Participation in the program is a three semester commitment, which includes one semester of training (during fall 2018)  and two semesters of service. For this reason, students who wish to apply must plan to graduate in fall 2019 or later.

Training for the program requires the completion of a three-credit course offered through Biobehavioral Health in the fall semester.  Students learn about the following topics in the course: alcohol and other drugs, financial literacy, sexual health, nutrition, physical activity, sleep, and stress. There are no prerequisites required to register for the course.

After completing the 3-credit course, participants are required to complete 45 hours of service each semester. Members participate in one of two opportunities:  1) deliver free wellness services about stress and time management, physical activity, nutrition, sleep, sexual health and healthy relationships, and financial literacy;  or 2)  conduct educational workshops, hold outreach events, plan and implement health promotion initiatives.  A few examples of the health promotion initiatives include conducting healthy cooking demonstrations, writing blog and social media posts for Healthy Penn State and appearing in The Body Monologues.   A small group of students are trained to provide HIV test counseling.

If you’re passionate about health and promoting the well-being of all Penn State students, then HealthWorks is a great fit for you,” said Christina Volpicelli, a senior majoring in biobehavioral health.  “HealthWorks also offers many leadership and learning opportunities for its members such as video editing, leading health campaigns, public speaking and teaching skills to educate the Penn State community.  Everything you will learn and the people you will meet through this organization will benefit you throughout any career you wish to pursue.”

For more information about HealthWorks, including an application, please visit  http://studentaffairs.psu.edu/health/wellness/healthWorks.shtml.

 

The Wellness Suite

Health Promotion and Wellness (HPW) has new space. The Wellness Suite is in 20 IM building, downstairs and next to Adventure Recreation.  The Wellness Suite offers many great resources for students including walking maps, Manage Stress workbooks, Smart & Safe at State guides, and free wellness services.
The wellness services are designed to help you set goals, develop skills and enhance your health behaviors.  The topics include: nutrition, physical activity, sleep, stress (with an emphasis on time management or relaxation strategies), healthy relationships and financial wellness. HealthWorks peer educators facilitate the sessions.  The services were developed using research-based models.  Each service is designed to help students increase knowledge and learn new skills that contribute to healthy behaviors and academic success.   Schedule an appointment by calling 814-863-0461.
In the suite, you will find an area with tables, comfy chairs, and a relaxation room.  It’s the prefect place to study or chill out in the middle of a busy day.  The relaxation room features coloring pages and colored pencils, meditation information, a zen garden, and biofeedback software. Visit the Wellness Suite this semester, open MondayFriday 8am-5pm.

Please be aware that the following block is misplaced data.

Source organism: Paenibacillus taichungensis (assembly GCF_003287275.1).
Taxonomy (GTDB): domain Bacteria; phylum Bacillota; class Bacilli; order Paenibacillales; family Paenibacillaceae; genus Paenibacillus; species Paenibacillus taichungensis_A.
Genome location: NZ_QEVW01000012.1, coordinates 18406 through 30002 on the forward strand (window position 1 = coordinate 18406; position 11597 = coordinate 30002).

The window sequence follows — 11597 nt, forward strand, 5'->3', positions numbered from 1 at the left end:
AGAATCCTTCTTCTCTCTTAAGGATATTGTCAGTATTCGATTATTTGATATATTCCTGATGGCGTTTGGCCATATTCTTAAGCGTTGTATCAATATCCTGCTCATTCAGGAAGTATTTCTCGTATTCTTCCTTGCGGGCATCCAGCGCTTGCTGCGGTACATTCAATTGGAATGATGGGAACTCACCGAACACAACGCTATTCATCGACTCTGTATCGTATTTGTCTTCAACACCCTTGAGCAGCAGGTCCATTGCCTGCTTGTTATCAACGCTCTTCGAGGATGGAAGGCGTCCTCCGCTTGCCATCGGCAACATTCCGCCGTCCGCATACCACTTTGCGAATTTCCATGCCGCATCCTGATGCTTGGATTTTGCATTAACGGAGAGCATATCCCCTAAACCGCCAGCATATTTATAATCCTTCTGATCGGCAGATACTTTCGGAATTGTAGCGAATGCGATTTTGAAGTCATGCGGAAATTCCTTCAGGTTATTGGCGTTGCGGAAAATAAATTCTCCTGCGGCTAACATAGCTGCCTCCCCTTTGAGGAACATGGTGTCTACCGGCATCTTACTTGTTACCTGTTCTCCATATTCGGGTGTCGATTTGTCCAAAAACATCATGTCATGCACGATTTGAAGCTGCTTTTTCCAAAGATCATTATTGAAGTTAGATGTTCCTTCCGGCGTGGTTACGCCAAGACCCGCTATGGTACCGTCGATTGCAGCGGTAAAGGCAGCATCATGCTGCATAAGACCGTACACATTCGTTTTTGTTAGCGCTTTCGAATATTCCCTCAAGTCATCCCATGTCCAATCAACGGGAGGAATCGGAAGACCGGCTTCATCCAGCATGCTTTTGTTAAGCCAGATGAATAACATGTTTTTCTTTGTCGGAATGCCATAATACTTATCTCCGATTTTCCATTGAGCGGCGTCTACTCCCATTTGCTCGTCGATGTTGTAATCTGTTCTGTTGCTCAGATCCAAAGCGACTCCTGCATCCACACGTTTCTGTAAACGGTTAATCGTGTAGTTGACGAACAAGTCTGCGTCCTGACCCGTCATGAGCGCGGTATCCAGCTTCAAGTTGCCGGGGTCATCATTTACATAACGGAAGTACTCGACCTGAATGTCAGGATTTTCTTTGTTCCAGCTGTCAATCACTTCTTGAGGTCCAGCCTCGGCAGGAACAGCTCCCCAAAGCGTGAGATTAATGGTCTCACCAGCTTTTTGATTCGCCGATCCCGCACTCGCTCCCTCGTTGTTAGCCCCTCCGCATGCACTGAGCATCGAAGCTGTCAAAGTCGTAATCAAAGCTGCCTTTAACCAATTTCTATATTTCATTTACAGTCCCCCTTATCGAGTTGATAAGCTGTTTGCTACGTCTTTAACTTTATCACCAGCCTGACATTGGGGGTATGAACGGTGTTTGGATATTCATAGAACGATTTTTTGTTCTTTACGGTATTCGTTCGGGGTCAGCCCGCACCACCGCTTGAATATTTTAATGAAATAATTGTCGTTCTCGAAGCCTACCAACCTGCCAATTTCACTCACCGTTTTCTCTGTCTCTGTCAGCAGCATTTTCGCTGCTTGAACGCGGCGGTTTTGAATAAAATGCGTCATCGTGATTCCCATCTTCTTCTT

Tips to Reduce Stress and Sleep Better

During finals week, most students would agree that their stress level increases, while the number of hours they spend sleeping decreases. This might sound like old news, but did you know that stress and sleep directly affect your overall health and wellness?

Increased stress can lead to decreased sleep, and both can lead to lower academic performance, more illness, weight gain, and increased mental health issues. One way to decrease stress and improve sleep is to incorporate relaxation into your daily routine. Research shows that practicing relaxation techniques may result in recovery from fatigue, better sleep quality, and an increased sense of control and efficacy in stressful situations. Relaxing includes taking a walk in the park, deep breathing exercises, meditation, or yoga. Try the free yoga classes at the Student Health Center from 4-5pm on Wednesdays and Thursdays all fall semester and through finals week.

In addition to stress, sleep can be affected by the blue light that is emitted from electronic screens. Blue light delays the release of sleep-inducing melatonin, increases alertness, and interrupts your circadian rhythm. Normally, the pineal gland in the brain begins to release melatonin a couple of hours before bedtime, and melatonin reaches its peak in the middle of the night. When people use a device that emits blue light (like cell phone) in the evening, it takes them longer to fall asleep and they tend to spend less time in a deep sleep (1).

Interested in learning more about sleep?  Health Promotion and Wellness offers free one-on-one wellness services to students.  Topics include stress and time management, sleep, physical activity, nutrition, healthy relationships and sexual health, and financial wellness.  HealthWorks peer educators provide the services.  These services are FREE and are in the Wellness Suite, 020 IM Building.  To schedule an appointment call 814-863-0461.

  1. https://www.health.harvard.edu/staying-healthy/blue-light-has-a-dark-side

Health Promotion and Wellness offers individual wellness services

Health Promotion and Wellness is now offering free Wellness Services for students. The services are designed to help students increase knowledge and learn new skills that contribute to healthy behaviors and academic success.  Services are available for: